Keep in mind that NATO forces are very busy training and escorting what must now be about 320,000 Afghan National Army troops. If you take a look at how these troops have been responding overall, it's been a very promising year. Major Taliban offensives in places such as Kandahar and the passes leading into Afghanistan from Pakistan have been stopped cold thanks to surprisingly aggressive and effective actions from the ANA and Afghan police.

When you're training and helping command that many forces of a different nationality, driving them to do hard patrols in the heat of the day and putting them in harm's way, tempers will flare up. Many similar deaths happened in Iraq -- quite likely substantially more than Green on Blue attacks in Afghanistan -- but they were largely not accounted for in government casualty figures, because many of those killed were private contractors.

In other words, these kinds of deaths seem to be pretty much what you would expect in such circumstances.

However, that does not mean that the mission is unsuccessful. It just means that training a foreign army of that size from the bottom up that is capable of securing most key, populated parts of Afghanistan comes at a price.

Hopefully, the Afghan people will make the most of the hard fought gains that have been achieved. They certainly did not come easily.
posted by markkraft at 12:27 AM on September 14, 2012 [7 favorites]


I would say though, the biggest problem with the surge in Afghanistan is that it was years too late.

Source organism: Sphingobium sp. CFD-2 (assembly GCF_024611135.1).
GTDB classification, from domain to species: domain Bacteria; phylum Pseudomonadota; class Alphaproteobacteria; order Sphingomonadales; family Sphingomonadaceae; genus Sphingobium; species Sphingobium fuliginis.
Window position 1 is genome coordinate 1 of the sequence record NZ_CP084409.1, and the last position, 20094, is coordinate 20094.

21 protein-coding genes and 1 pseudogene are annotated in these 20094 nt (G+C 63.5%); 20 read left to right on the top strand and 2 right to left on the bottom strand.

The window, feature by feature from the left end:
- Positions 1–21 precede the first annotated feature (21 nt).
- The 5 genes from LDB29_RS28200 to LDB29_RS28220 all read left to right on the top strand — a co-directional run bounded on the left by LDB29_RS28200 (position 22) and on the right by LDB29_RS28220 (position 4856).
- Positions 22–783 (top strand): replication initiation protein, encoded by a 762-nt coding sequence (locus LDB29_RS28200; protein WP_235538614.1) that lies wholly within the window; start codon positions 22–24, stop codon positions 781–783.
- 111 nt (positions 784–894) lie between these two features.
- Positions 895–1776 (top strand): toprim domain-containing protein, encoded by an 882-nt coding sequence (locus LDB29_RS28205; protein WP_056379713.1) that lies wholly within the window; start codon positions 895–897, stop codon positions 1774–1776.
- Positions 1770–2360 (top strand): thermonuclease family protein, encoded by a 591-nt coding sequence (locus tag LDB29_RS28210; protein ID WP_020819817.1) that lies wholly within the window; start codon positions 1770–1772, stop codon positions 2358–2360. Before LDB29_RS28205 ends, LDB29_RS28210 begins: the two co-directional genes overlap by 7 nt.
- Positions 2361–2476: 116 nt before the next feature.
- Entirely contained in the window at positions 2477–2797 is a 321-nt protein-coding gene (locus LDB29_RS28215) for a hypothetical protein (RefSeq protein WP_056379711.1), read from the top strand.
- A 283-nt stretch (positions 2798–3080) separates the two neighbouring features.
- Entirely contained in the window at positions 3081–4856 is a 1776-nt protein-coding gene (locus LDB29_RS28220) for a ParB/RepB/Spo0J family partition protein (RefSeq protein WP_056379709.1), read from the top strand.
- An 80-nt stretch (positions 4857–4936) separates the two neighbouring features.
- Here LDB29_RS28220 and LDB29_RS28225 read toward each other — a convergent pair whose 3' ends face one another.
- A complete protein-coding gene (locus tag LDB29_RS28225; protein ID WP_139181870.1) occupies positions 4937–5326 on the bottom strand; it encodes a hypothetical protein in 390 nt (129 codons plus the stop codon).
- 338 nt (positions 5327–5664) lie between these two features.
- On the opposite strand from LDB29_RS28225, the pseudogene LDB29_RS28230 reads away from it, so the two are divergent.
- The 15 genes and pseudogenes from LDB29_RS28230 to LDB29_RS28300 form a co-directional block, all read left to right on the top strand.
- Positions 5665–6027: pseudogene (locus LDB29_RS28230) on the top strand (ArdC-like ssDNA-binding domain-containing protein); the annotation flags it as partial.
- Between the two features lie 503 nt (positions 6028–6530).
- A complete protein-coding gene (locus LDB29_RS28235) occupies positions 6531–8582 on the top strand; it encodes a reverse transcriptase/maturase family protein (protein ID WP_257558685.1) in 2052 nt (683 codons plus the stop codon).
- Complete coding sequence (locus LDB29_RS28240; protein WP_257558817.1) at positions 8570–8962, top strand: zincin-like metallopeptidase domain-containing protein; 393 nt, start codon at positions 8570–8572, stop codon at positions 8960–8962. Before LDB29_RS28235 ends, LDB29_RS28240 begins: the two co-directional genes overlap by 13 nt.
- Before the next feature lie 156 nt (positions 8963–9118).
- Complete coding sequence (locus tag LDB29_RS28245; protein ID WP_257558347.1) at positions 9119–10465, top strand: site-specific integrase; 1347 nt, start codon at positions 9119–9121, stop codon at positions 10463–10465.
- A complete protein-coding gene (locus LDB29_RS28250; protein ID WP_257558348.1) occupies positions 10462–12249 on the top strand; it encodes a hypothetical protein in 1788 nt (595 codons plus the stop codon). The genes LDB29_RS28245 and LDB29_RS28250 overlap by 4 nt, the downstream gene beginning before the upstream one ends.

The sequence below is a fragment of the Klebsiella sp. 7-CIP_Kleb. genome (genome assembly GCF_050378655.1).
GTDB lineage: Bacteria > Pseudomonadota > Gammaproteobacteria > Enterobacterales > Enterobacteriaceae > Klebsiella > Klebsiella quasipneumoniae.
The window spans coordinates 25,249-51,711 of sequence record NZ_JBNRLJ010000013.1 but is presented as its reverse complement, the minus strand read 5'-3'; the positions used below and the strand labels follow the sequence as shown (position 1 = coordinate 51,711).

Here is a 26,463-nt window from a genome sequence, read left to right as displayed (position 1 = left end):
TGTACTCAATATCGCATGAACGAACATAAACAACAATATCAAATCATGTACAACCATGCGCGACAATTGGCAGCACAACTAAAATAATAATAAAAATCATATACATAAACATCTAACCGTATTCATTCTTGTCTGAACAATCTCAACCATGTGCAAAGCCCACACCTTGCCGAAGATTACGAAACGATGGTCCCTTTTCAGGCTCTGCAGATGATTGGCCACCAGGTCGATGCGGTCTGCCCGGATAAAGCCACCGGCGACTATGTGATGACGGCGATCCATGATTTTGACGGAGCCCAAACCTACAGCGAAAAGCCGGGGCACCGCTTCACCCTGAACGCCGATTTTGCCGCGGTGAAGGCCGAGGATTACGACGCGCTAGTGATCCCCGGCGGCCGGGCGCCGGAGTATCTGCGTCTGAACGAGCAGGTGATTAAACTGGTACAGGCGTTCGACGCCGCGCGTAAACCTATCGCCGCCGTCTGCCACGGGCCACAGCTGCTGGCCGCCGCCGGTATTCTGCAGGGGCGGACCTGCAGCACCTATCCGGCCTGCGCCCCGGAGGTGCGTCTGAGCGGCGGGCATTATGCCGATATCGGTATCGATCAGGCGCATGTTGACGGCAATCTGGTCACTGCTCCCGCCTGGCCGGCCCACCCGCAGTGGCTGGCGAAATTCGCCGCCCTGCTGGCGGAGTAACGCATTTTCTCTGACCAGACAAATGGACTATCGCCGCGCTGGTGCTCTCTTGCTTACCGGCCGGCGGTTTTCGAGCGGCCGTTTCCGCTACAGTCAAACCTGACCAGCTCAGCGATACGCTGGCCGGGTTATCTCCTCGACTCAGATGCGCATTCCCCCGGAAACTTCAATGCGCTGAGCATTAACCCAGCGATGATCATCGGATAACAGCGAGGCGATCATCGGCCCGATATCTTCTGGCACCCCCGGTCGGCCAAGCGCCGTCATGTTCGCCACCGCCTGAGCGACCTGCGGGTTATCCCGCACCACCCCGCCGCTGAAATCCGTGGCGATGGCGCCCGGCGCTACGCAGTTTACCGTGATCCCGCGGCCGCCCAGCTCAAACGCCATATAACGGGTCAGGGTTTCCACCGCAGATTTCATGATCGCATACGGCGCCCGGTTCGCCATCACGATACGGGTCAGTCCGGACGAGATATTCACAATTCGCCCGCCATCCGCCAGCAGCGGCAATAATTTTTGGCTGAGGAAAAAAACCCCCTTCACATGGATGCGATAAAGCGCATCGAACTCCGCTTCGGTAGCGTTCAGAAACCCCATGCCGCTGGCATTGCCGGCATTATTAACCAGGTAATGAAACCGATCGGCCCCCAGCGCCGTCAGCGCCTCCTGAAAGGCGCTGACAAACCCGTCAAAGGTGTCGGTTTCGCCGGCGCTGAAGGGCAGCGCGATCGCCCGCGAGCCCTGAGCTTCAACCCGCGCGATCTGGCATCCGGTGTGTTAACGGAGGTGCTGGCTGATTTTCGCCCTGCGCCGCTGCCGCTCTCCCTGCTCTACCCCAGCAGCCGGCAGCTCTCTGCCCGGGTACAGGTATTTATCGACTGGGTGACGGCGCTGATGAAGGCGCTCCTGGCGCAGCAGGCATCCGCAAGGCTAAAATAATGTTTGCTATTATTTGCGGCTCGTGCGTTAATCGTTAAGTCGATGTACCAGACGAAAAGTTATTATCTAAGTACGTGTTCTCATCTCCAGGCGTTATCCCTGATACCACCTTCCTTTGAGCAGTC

The Bush administration tried reconstruction without security... which failed utterly.

The Obama administration tried security... but had limited success with reconstruction, in large part because both the State Department and the NGOs that might ordinarily go into a situation like Afghanistan 2001 instead went into Afghanistan 2010... or in many cases, didn't, because it was already presumed to be too dangerous for civilian workers.

What was needed was a full court press from the get-go, in order to have a good chance of success... not that we probably should've sent ground troops in in the first place.

However, most people overlook that President Obama's involvement in Afghanistan was a compromise... and one that his voters knew about when they voted for him. McCain had arguably the strongest foreign policy credentials of any recent presidential candidate. In order to establish himself as a reasonable alternative, President Obama had to come up with a policy that looked credible... which meant focusing on Afghanistan.

So that's what you got. It's what gave President Obama a fair shot of winning even before the election transformed into one that was mostly about Republican economic failures. The price, though, was "splitting the difference" between complete, immediate withdrawal and, essentially, a longterm footprint in the Islamic world.

The surge has had significant successes... mainly that the Taliban has been weakened from where they were basically trapping NATO forces on base and shelling and IEDing them pretty indiscriminately, to one where the Taliban are, essentially, terrorists, no longer daring to use concentrated forces to control territory in most parts of Afghanistan.

That's a huge deal, as is greatly increasing the size of the military and police. To what degree will it work? We don't know, yet, but most of what I hear from soldiers is cautiously optimistic.